• Pharmacology CE is recommended by the AANPCP and will be required for Certificants renewing certification starting January 2017.  
  • Most State Boards of Nursing require a minimum number of pharmacy contact hours to renew an advanced practice license.
 
 
Accreditation Council for Pharmacy Education
Continuing Education Network, Inc. is accredited by the Accreditation Council for Pharmacy Education as a provider of continuing pharmacy education.

Requirements for CE Credit

CE No Longer Valid
 
To receive CE credit, the participant must read the monograph in its entirety, complete the online post-test and receive a score of 70% or greater, and complete the online evaluation.
 
Pharmacists and Pharmacy Technicians -
 
Be sure your profile has been updated with your NAPB e-profile # and birth date information BEFORE completing the online evaluation, or your credits cannot be reported to CPE Monitor.
 
Continuing pharmacy education credit is automatically reported to CPE Monitor once the post-test & evaluation are successfully completed.

 

 

 

Objectives

  • Define probiotic, and describe how probiotics differ from prebiotics, synbiotics, and live active cultures. Describe at least 2 mechanisms by which probiotics may act.
  • Name at least 3 widely used probiotic species. Discuss the importance of the specific strain to probiotic effects.
  • Discuss the evidence for probiotic use in the prevention and treatment of acute infectious diarrhea, antibiotic-associated diarrhea, C. difficile infection, and eczema in children.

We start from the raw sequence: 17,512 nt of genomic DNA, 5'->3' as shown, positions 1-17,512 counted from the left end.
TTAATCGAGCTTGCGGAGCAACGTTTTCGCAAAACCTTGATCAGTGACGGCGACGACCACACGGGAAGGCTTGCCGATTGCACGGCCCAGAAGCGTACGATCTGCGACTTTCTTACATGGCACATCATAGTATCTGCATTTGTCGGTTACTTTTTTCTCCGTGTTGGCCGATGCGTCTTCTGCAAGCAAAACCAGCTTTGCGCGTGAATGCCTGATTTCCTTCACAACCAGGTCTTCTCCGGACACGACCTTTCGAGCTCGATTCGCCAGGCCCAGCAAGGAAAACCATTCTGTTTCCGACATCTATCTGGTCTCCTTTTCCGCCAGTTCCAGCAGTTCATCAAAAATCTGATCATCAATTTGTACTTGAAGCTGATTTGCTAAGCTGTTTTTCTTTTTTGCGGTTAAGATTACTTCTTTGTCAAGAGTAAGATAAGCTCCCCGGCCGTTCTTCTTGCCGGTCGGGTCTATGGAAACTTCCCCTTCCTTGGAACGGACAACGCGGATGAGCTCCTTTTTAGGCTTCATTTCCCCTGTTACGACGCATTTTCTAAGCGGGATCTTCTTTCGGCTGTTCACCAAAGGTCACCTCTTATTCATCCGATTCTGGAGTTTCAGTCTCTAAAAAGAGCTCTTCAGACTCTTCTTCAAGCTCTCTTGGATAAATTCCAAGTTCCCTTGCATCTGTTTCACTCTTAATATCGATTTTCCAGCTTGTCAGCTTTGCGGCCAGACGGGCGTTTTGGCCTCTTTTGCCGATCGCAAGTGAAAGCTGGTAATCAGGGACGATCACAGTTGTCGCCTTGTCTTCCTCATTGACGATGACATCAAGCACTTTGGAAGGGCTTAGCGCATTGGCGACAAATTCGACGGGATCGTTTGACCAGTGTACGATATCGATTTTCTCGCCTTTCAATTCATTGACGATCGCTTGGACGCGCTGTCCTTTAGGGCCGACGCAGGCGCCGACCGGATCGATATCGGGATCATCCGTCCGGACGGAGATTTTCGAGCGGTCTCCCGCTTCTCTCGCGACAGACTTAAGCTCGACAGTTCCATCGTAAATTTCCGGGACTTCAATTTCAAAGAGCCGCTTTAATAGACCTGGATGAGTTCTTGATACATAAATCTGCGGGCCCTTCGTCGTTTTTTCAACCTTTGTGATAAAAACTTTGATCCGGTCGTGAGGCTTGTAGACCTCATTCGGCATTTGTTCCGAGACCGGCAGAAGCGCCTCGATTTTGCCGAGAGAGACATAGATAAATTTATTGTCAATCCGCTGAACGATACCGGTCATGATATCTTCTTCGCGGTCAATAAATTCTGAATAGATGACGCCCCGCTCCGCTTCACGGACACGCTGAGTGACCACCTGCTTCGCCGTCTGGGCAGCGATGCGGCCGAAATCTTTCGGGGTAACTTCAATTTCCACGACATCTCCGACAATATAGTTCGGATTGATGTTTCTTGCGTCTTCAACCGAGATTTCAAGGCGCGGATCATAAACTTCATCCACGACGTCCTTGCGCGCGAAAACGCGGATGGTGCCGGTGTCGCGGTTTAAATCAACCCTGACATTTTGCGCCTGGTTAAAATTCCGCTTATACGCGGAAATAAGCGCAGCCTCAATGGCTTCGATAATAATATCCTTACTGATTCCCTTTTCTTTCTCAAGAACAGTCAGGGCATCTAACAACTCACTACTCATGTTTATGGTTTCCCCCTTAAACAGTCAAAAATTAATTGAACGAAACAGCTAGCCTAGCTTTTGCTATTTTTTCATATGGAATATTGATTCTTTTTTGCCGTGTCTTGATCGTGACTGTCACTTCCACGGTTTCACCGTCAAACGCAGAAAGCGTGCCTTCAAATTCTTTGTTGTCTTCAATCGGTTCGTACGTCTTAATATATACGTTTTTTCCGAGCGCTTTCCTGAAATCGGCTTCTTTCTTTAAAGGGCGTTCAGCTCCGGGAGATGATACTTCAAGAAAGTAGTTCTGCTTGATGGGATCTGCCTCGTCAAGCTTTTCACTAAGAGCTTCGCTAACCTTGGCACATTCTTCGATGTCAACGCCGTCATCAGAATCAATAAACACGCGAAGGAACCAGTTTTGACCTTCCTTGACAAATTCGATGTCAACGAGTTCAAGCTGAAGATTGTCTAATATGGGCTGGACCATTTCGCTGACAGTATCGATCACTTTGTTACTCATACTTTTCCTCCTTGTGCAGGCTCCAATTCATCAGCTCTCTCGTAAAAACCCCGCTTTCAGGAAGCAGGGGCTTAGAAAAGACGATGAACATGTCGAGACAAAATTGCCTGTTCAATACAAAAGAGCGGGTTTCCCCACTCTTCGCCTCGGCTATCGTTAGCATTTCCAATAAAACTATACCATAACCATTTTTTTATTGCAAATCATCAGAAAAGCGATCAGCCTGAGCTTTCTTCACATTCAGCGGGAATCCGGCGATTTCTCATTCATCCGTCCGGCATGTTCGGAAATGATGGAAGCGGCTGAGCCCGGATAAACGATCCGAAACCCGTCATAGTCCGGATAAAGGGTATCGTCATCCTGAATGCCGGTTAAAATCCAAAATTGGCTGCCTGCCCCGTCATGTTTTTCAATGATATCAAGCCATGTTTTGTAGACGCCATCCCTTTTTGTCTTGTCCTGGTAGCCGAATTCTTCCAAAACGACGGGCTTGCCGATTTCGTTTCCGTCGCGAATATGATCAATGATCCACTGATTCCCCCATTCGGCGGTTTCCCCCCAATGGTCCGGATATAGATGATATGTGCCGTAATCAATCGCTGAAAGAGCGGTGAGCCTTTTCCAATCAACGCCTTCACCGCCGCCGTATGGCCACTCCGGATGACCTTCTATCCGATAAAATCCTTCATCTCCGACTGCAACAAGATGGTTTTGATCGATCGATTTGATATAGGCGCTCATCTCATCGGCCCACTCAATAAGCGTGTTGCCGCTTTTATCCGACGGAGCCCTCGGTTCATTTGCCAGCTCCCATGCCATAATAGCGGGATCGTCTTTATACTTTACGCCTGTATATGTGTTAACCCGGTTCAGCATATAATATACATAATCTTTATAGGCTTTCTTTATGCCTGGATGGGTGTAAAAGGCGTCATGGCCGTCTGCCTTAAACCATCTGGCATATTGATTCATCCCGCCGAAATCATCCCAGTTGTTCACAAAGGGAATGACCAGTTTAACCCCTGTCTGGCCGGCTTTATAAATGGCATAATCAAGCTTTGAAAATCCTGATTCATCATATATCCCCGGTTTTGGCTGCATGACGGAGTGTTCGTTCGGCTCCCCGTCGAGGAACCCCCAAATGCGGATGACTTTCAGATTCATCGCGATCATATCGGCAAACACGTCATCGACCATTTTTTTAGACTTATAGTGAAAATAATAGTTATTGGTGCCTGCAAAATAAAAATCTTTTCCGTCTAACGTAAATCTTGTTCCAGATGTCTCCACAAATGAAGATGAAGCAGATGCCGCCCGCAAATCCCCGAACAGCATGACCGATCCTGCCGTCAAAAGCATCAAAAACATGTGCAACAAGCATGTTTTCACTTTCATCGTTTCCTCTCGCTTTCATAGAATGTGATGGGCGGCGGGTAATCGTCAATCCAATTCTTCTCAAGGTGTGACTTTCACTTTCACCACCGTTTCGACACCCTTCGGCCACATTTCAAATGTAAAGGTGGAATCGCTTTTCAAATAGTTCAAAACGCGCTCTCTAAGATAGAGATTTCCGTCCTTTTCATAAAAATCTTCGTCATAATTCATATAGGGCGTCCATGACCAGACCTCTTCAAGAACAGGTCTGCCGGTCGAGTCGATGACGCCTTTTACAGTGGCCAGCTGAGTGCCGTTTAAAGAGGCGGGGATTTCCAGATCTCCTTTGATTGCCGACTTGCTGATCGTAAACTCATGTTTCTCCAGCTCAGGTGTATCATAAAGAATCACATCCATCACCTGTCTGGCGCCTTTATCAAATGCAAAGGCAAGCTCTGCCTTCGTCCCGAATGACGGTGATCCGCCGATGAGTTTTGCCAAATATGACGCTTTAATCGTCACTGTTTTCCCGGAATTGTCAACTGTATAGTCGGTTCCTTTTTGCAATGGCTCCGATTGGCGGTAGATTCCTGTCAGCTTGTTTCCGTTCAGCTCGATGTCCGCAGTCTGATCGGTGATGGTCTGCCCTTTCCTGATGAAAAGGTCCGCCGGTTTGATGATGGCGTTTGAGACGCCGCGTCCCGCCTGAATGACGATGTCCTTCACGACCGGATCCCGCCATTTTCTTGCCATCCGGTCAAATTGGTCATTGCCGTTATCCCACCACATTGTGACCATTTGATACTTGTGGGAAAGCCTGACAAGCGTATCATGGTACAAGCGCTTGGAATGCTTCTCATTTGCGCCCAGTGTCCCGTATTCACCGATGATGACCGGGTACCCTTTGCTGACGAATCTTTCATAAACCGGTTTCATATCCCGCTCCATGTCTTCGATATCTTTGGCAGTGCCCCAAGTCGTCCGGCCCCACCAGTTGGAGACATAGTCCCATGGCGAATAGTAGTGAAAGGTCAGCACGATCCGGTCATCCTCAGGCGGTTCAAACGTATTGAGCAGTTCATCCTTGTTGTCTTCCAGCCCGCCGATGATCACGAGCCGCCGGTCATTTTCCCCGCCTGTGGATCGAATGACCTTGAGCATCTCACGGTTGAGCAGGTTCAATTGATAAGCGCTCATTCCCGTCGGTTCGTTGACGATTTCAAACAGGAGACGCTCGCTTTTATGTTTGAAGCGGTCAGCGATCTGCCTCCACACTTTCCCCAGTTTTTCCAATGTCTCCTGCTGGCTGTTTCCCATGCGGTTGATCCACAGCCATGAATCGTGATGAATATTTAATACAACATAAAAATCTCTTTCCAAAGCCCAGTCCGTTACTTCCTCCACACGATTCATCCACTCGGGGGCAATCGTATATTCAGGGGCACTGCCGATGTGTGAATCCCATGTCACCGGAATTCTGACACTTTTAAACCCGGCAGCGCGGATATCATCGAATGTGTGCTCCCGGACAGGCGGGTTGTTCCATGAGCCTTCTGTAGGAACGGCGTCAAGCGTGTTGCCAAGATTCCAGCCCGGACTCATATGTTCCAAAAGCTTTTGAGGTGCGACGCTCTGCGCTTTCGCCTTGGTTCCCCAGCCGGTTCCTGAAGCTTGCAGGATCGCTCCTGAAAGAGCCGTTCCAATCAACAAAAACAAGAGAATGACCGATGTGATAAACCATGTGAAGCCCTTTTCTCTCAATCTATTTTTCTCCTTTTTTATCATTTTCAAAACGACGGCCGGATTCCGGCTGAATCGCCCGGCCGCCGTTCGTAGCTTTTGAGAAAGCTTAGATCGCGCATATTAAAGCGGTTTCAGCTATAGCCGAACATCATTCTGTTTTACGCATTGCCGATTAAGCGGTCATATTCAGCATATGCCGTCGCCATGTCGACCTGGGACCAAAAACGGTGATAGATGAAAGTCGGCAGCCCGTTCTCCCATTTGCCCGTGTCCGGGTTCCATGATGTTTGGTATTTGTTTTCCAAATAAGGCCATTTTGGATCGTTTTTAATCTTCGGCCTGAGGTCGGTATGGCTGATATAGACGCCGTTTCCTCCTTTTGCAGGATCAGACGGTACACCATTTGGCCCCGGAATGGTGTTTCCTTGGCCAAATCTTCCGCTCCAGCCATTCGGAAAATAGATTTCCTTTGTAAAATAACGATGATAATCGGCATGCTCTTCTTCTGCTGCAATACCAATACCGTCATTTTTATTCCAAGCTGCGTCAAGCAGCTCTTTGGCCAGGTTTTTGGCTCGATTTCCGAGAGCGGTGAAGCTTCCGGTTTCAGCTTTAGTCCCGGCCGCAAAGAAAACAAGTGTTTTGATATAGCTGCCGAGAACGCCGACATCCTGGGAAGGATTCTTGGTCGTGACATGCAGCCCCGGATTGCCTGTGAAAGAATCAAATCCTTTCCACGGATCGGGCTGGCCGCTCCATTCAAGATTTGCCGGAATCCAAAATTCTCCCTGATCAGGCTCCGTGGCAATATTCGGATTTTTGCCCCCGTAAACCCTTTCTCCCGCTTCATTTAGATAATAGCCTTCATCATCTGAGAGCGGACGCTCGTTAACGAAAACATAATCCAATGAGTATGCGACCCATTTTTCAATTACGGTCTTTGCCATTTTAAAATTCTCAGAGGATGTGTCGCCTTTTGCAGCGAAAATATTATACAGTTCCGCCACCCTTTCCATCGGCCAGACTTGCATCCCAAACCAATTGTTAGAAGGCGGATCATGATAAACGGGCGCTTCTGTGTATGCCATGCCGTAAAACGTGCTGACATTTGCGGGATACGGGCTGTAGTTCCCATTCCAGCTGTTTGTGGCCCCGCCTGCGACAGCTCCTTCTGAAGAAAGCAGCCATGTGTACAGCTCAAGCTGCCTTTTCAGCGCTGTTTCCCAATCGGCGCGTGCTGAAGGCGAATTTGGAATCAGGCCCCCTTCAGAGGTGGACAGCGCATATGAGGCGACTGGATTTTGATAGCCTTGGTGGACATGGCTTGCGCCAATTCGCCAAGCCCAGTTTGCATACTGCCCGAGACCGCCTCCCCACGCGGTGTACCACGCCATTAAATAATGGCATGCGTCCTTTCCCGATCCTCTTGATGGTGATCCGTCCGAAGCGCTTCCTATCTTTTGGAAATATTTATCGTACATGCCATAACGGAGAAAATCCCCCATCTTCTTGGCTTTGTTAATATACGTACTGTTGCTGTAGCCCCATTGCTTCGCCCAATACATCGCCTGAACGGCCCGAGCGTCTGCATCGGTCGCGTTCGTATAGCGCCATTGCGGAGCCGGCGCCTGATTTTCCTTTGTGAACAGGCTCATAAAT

Speaker(s)/Author(s)

Bob John, PharmD, BCPS


Brief Bio : Bob John, PharmD, BCPS, Assistant Professor, Pharmacy Dept., College of Pharmacy and Pediatric Dept., College of Medicine, University of Oklahoma.
Disclosure : Dr. John report no financial or personal relationship with any commercial interest producing, marketing, reselling, or distributing a product or service that appears in this issue.

Brooke L. Honey, PharmD, BCPS, AE-C


Brief Bio : Brooke L. Honey, PharmD, BCPS, AE-C, Assistant Professor, Pharmacy Dept., College of Pharmacy and Pediatric Dept., College of Medicine, University of Oklahoma
Disclosure : Dr. Honey report no financial or personal relationship with any commercial interest producing, marketing, reselling, or distributing a product or service that appears in this issue.

Pamela Mausner, MD


Brief Bio : Pamela Mausner, MD; Medical Writer/Editor and Healthcare Advocate; and Associate Editor, The Rx Consultant.
Disclosure : Dr.Mausner reports no financial relationship with the manufacturer(s) or provider(s) of any commercial product(s) or service(s) that appear in this issue.

Tracy Farnen, PharmD


Brief Bio : Tracy Farnen, PharmD; Managing Editor, The Rx Consultant.
Disclosure : Dr. Farnen reports no financial relationship with the manufacturer(s) or provider(s) of any commercial product(s) or service(s) that appear in this issue.

Activity Number

0428-0000-13-001-H01-P

Release Date: Dec 18, 2012
Credit Expiration Date: Dec 18, 2015

CE Hours

1.50

Fee

$10.00